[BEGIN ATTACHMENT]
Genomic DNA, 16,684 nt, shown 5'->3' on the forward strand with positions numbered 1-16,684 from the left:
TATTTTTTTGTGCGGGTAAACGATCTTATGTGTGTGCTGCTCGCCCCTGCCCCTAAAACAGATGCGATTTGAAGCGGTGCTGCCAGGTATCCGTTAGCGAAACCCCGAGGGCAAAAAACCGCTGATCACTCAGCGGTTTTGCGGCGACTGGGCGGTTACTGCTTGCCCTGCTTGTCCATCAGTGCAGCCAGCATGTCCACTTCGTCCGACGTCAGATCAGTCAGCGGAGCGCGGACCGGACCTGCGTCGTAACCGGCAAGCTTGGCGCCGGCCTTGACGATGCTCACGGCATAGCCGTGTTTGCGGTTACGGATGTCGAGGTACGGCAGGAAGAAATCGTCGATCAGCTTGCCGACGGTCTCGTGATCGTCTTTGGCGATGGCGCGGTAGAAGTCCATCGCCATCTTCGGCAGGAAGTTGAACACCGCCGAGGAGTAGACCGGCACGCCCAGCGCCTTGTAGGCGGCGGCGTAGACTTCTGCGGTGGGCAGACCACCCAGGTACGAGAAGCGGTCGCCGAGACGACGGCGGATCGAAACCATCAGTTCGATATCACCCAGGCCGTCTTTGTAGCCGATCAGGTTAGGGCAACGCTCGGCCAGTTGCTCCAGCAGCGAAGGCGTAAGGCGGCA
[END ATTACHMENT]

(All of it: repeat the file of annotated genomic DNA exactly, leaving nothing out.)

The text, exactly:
Genomic DNA, 16,684 nt, shown 5'->3' on the forward strand with positions numbered 1-16,684 from the left:
TATTTTTTTGTGCGGGTAAACGATCTTATGTGTGTGCTGCTCGCCCCTGCCCCTAAAACAGATGCGATTTGAAGCGGTGCTGCCAGGTATCCGTTAGCGAAACCCCGAGGGCAAAAAACCGCTGATCACTCAGCGGTTTTGCGGCGACTGGGCGGTTACTGCTTGCCCTGCTTGTCCATCAGTGCAGCCAGCATGTCCACTTCGTCCGACGTCAGATCAGTCAGCGGAGCGCGGACCGGACCTGCGTCGTAACCGGCAAGCTTGGCGCCGGCCTTGACGATGCTCACGGCATAGCCGTGTTTGCGGTTACGGATGTCGAGGTACGGCAGGAAGAAATCGTCGATCAGCTTGCCGACGGTCTCGTGATCGTCTTTGGCGATGGCGCGGTAGAAGTCCATCGCCATCTTCGGCAGGAAGTTGAACACCGCCGAGGAGTAGACCGGCACGCCCAGCGCCTTGTAGGCGGCGGCGTAGACTTCTGCGGTGGGCAGACCACCCAGGTACGAGAAGCGGTCGCCGAGACGACGGCGGATCGAAACCATCAGTTCGATATCACCCAGGCCGTCTTTGTAGCCGATCAGGTTAGGGCAACGCTCGGCCAGTTGCTCCAGCAGCGAAGGCGTAAGGCGGCA